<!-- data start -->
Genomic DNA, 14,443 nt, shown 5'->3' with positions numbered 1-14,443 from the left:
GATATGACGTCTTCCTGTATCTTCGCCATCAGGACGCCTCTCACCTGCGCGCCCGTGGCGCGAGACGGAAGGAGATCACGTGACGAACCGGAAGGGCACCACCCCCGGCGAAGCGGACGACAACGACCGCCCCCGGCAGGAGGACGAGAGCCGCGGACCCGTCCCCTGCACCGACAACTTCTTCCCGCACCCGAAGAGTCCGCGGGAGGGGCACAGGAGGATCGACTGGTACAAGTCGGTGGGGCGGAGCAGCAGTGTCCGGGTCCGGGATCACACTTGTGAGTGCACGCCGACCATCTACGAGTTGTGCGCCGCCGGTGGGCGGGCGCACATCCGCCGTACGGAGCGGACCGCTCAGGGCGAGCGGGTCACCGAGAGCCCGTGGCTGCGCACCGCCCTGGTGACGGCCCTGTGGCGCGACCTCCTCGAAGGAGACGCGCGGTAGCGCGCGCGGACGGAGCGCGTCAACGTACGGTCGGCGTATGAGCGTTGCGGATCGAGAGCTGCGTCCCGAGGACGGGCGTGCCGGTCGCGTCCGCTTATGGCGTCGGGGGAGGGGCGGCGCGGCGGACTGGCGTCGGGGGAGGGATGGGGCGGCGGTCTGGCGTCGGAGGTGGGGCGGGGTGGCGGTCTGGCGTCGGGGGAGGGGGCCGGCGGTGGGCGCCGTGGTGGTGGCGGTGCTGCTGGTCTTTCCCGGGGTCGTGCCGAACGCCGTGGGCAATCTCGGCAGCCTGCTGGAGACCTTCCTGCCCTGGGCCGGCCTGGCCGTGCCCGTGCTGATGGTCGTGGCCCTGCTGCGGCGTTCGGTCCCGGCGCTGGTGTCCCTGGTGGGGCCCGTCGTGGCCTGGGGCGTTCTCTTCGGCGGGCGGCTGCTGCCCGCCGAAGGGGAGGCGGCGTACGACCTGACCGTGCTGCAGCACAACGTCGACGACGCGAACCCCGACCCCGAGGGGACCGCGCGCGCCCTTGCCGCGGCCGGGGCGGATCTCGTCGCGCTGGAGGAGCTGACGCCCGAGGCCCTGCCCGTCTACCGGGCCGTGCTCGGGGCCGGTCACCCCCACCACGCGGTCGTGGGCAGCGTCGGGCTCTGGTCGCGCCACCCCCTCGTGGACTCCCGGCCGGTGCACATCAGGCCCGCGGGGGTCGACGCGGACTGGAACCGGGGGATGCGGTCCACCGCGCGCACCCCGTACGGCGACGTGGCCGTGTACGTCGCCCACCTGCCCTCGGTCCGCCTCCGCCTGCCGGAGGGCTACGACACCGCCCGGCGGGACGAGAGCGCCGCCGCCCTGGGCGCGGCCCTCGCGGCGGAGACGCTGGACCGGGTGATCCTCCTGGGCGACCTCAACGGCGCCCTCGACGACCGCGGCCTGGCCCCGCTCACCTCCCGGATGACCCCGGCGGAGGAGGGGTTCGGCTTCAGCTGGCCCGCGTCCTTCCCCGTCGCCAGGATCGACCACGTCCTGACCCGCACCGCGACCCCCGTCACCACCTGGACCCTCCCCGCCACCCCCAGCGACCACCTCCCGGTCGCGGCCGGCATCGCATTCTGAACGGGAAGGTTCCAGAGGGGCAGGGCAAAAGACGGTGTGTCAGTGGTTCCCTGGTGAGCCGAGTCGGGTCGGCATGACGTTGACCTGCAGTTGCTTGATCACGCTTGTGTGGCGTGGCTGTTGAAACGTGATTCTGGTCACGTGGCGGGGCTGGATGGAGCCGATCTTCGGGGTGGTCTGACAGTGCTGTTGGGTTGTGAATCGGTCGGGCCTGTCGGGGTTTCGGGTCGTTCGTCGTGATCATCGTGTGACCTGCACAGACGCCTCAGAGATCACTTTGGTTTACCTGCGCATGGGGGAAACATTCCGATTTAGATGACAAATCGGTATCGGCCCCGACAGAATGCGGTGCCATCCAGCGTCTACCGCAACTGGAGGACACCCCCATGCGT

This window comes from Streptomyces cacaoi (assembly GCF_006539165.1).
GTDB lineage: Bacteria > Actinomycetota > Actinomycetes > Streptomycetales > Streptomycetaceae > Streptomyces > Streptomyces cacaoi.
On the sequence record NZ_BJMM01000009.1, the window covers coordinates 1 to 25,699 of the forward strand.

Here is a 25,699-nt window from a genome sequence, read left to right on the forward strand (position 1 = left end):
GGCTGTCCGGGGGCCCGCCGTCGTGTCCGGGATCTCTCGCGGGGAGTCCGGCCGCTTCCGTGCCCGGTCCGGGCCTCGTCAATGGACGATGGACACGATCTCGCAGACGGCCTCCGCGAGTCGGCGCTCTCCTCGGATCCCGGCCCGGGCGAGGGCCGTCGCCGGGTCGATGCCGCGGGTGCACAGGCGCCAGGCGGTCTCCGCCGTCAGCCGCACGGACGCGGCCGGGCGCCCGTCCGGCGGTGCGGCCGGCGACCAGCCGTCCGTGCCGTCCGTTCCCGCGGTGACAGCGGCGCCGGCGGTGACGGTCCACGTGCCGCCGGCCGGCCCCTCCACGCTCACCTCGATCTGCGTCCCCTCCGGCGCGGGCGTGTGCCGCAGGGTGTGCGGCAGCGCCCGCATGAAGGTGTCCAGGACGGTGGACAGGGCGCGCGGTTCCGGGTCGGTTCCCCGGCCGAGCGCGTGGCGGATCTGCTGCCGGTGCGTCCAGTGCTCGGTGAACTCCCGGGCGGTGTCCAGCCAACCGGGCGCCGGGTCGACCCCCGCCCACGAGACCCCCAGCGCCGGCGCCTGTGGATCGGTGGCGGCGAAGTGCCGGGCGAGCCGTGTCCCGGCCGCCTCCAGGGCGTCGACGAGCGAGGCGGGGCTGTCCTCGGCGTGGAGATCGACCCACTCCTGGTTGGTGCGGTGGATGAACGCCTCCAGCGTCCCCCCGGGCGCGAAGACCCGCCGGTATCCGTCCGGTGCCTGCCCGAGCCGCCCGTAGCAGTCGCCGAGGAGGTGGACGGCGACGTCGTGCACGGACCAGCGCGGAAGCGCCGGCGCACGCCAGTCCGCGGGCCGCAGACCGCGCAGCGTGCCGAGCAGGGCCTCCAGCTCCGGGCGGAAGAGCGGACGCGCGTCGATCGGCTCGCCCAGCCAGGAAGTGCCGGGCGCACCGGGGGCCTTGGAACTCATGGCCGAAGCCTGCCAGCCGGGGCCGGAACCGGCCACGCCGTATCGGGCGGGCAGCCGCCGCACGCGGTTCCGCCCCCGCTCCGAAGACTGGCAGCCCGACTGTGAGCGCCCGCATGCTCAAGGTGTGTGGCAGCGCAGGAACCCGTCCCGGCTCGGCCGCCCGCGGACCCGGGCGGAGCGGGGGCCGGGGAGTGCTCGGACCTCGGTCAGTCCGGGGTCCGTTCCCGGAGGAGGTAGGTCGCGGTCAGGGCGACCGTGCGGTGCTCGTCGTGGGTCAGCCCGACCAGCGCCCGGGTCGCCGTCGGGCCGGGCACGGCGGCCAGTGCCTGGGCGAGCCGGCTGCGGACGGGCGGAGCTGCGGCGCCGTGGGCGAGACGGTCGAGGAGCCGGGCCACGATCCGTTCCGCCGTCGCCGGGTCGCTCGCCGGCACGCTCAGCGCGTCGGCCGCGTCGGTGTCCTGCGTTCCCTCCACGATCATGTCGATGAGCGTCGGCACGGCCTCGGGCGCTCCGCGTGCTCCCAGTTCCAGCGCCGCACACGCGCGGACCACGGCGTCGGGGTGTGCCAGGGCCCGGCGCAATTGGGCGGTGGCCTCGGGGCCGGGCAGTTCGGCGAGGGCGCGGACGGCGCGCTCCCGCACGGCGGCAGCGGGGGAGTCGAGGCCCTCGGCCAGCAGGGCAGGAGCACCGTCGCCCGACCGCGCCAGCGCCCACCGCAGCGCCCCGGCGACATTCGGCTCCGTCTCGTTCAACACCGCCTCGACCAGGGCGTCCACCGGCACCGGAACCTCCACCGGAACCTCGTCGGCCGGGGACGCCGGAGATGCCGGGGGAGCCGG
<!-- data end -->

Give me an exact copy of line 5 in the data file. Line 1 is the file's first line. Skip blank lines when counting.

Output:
On the sequence record NZ_BJMM01000009.1, the window covers coordinates 1 to 25,699 of the forward strand.